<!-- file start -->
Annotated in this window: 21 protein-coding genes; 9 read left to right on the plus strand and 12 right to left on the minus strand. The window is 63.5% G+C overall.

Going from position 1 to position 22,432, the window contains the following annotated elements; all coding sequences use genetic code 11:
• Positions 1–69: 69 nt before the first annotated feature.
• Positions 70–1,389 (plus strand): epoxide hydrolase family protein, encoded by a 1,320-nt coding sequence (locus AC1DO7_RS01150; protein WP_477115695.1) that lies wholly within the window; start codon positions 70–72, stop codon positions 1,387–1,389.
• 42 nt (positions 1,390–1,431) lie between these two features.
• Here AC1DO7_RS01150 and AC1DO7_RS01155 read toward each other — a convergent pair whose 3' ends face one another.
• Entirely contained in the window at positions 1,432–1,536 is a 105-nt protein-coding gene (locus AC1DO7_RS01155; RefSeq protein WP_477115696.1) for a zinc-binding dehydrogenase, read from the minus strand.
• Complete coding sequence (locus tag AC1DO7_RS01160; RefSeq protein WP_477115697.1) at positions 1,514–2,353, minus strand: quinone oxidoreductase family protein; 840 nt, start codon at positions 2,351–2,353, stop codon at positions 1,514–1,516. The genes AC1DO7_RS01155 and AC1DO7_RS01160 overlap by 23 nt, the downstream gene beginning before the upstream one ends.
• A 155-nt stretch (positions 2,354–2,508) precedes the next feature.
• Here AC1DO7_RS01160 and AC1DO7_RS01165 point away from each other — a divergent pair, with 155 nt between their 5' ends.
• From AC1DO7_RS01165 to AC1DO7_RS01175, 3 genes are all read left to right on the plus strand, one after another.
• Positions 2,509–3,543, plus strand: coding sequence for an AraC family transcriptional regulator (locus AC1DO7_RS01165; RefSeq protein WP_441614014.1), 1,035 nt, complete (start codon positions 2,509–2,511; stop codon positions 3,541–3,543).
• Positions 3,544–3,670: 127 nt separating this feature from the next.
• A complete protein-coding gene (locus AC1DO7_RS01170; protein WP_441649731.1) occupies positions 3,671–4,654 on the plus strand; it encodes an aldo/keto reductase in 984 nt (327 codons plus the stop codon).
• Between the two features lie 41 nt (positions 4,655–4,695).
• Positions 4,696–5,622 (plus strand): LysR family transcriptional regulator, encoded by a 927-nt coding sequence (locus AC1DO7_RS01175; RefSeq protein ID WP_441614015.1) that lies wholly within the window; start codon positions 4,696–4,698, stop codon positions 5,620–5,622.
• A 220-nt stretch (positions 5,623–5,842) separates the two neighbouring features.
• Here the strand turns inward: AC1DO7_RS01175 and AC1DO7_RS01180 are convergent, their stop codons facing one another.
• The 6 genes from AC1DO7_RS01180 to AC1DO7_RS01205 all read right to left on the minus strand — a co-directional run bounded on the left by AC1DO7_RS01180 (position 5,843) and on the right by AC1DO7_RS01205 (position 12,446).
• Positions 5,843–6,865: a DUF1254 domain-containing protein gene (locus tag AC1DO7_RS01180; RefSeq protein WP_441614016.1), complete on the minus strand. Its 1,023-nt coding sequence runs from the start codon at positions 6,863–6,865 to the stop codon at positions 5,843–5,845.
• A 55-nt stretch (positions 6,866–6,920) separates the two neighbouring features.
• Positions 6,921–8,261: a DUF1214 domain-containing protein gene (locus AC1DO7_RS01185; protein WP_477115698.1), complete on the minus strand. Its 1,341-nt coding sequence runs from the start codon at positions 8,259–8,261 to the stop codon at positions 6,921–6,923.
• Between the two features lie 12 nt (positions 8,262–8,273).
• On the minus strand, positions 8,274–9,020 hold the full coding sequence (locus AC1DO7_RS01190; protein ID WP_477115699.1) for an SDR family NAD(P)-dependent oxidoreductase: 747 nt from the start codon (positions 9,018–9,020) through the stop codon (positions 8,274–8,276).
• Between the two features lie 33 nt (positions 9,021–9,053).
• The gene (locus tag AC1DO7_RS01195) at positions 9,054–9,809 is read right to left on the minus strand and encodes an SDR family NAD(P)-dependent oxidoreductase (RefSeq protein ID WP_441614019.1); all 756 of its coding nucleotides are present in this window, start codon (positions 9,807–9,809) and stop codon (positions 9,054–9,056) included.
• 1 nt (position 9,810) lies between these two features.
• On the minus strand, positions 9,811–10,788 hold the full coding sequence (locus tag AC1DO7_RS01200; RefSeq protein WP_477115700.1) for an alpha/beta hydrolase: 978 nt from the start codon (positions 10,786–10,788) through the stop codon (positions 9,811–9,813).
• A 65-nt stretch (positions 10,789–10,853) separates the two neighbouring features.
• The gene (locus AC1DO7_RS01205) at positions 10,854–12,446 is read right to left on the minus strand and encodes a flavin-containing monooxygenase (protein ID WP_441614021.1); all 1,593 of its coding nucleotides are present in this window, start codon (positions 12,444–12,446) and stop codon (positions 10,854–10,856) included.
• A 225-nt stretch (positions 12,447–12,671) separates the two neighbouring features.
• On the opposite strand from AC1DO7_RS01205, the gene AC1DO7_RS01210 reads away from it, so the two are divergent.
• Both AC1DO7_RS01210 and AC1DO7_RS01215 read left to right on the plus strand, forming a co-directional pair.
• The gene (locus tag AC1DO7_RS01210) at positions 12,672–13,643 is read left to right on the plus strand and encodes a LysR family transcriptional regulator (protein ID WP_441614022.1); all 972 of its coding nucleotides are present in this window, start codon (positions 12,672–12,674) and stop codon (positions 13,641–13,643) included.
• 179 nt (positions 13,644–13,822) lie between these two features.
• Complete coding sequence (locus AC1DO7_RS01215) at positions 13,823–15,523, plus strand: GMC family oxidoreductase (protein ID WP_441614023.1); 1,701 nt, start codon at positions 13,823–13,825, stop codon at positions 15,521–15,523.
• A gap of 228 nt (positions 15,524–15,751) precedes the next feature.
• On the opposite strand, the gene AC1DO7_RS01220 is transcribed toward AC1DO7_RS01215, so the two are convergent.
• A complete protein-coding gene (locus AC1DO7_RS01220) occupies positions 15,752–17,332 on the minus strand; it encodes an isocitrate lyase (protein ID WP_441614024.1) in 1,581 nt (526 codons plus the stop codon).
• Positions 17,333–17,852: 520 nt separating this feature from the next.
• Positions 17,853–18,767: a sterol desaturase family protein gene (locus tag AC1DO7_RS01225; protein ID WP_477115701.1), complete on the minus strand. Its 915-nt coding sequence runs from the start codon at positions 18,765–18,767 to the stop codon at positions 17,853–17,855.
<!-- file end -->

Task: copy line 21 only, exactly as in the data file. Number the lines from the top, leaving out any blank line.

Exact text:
• A 55-nt stretch (positions 6,866–6,920) separates the two neighbouring features.